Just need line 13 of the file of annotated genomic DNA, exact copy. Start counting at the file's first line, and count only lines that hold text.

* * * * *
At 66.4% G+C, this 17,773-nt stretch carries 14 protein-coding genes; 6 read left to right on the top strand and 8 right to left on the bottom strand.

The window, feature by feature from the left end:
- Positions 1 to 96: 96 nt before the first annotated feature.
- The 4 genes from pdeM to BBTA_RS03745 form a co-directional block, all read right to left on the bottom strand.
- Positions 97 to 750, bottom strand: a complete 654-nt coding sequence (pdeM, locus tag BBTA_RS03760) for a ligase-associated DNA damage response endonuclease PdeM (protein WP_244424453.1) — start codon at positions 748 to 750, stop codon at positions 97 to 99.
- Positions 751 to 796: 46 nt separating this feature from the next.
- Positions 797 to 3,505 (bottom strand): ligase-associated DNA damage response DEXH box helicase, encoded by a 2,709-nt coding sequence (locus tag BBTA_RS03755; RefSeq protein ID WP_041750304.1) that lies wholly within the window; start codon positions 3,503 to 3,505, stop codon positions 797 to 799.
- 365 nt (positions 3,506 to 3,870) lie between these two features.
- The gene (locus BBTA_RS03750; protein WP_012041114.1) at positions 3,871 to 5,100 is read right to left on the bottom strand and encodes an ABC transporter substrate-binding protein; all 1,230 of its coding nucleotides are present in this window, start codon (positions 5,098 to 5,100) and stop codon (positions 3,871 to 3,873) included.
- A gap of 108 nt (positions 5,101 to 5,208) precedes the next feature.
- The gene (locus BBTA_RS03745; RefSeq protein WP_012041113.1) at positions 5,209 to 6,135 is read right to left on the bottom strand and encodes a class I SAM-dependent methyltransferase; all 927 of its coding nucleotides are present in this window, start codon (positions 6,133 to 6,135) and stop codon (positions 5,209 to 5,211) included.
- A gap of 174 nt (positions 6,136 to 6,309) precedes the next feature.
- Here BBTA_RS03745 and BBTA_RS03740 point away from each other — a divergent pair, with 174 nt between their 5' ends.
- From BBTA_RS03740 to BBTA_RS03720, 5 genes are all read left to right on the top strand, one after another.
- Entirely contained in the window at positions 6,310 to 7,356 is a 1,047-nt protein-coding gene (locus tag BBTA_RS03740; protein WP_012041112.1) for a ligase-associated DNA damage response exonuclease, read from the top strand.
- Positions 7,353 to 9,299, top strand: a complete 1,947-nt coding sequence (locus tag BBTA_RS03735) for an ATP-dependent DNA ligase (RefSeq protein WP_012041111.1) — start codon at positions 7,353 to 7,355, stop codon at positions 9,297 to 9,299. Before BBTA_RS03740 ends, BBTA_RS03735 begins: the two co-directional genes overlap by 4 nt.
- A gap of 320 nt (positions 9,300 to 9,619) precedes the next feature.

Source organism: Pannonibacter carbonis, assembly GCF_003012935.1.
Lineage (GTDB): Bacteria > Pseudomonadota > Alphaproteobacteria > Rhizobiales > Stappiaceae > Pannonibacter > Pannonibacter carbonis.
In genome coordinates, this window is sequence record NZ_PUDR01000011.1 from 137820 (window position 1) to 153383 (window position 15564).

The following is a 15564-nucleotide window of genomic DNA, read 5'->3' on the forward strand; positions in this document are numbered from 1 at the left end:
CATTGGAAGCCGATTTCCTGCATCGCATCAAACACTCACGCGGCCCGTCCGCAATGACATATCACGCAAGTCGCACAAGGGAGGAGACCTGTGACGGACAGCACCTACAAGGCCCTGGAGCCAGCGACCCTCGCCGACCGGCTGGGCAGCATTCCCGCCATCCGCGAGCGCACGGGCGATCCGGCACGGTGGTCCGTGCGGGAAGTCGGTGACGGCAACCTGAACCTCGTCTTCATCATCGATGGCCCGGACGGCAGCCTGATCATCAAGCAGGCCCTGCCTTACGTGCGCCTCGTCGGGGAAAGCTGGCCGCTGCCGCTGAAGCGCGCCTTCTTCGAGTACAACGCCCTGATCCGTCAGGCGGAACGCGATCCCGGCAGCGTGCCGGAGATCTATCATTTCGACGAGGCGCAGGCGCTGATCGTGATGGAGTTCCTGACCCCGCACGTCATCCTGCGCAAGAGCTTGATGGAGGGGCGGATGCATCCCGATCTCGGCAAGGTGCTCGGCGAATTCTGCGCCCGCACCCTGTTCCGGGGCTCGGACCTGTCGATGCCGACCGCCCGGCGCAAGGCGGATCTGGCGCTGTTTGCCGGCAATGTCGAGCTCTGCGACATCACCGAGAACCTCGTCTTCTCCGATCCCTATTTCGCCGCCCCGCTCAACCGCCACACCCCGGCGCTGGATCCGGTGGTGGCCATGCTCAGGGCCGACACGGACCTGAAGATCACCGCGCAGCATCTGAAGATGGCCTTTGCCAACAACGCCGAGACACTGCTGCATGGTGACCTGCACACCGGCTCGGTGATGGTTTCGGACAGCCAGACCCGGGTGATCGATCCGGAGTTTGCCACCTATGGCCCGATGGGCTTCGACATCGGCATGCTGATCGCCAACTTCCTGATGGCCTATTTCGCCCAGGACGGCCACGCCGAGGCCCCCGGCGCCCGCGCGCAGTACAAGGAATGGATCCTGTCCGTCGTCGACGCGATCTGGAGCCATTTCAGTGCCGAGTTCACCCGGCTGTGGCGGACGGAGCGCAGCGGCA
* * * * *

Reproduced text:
- Here BBTA_RS03745 and BBTA_RS03740 point away from each other — a divergent pair, with 174 nt between their 5' ends.